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Maryland Democrats pick Angela Alsobrooks to take on Hogan for open U.S. Senate seat

Maryland Democratic candidate for U.S. Senate and Prince George's County Executive Angela Alsobrooks reacts after a voter tells her he voted for her outside at the Marilyn Praisner Community Recreation Center on May 14 in Burtonsville, Md.
Andrew Harnik
Getty Images
Maryland Democratic candidate for U.S. Senate and Prince George's County Executive Angela Alsobrooks reacts after a voter tells her he voted for her outside at the Marilyn Praisner Community Recreation Center on May 14 in Burtonsville, Md.

Maryland Democrats chose Prince George's County Executive Angela Alsobrooks to be the party's nominee for U.S. Senate in Tuesday's primary election, beating a handful of Democrats including Rep. David Trone. Her win sets up a crucial race for the party in its attempts to maintain control of the chamber this fall.

Alsobrooks will face former Gov. Larry Hogan, who easily won the Republican nomination and gives the party its best chance to win a Senate seat in Maryland for the first time since 1980.

As Trone conceded the Democratic contest Tuesday night, he urged his supporters to move forward by backing Alsobrooks and reelecting President Biden.

"We cannot let the party of Trump take our Senate," he said. "We can't let them take our country."

Incumbent Sen. Ben Cardin, 80, announced he would not seek a fourth term in office last year. That set off a scramble within the Democratic Party to replace him, and Alsobrooks and Trone quickly rose to the top of the list. It was expected the winner of their clash would coast to the seat in the fall election.

But on Feb. 9, the last day of candidate filing for the primary, Hogan announced he would seek the Republican nomination after consulting with Senate Republican leader Mitch McConnell and former President George W. Bush. The 67-year-old popular two-term governor, portrayed as a moderate in large part because of his criticisms of former President Donald Trump, had previously shown no interest in the race, instead making noise about a potential presidential run.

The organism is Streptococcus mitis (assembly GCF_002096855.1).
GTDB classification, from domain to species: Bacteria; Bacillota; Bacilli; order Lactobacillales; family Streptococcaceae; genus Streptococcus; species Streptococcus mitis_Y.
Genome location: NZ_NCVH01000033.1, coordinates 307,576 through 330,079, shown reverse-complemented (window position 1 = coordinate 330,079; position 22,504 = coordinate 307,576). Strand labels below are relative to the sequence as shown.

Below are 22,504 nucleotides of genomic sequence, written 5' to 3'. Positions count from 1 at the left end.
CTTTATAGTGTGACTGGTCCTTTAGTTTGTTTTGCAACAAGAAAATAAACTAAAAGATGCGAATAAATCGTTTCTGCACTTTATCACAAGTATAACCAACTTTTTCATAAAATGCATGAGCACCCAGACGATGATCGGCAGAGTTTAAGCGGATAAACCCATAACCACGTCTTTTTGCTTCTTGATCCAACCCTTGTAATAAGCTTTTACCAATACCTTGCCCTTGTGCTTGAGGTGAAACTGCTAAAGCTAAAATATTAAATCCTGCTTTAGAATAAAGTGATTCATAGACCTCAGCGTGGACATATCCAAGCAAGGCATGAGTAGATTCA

Alsobrooks is in her second term as county executive of Prince George's County in the Washington, D.C., suburbs. She previously served as state's attorney in the county, which is the second largest by population in the state. If elected, the 52-year-old Alsobrooks would be only the third Black woman ever elected to the Senate, and the first from Maryland. She had the backing of most of the state's Democratic establishment, including Gov. Wes Moore.


Trone poured a significant amount of his wealth into his Senate hopes but failed to win. He is in his third term in Congress representing Maryland's 6th District, which comprises the westernmost part of the state. The 68-year-old is the co-founder of the national liquor store chain Total Wine and More and he mostly self-funded his campaign, spending more than $60 million.

Hogan easily won the Republican primary with two-thirds of the vote. The only other candidate with double-digit support was Robin Ficker, a perennial candidate and disbarred attorney best known for his days as a heckling fan at Washington Bullets (now Wizards) games at the Capital Center in Landover.

"Like you, I am completely fed up with politics-as-usual in Washington where the politicians — on both sides — seem to be more interested in attacking each other than in actually getting anything done for the people they represent," Hogan told supporters on primary night in Annapolis.

"I don't come from the performative arts school of politics. I come from the get-to-work and get things done school, and I'll work with anyone who wants to do the people's business. Most Marylanders and most Americans prefer straight talk to empty rhetoric and they think it's time for less talk and more action," he continued.

Polls had shown a tight race, with Hogan benefitting from his statewide name recognition and popularity as governor. But the most recent polls done this month — from Public Policy Polling and Emerson College — show Hogan trailing Alsobrooks. The PPP poll had her winning 46% to 37% with 17% undecided, and the Emerson College poll had Alsobrooks up 48% to 38% with 14% undecided.

Charles Mathias was the last Republican to win a U.S. Senate race in Maryland, winning his third and final term in 1980. The closest the party has come to winning this century was in 2006, when Cardin won his first term by defeating then-Lt. Gov. and future Republican National Committee Chair Michael Steele 54% to 44%.

Copyright 2024 WYPR - 88.1 FM Baltimore

Matt Bush
[Copyright 2024 WYPR - 88.1 FM Baltimore]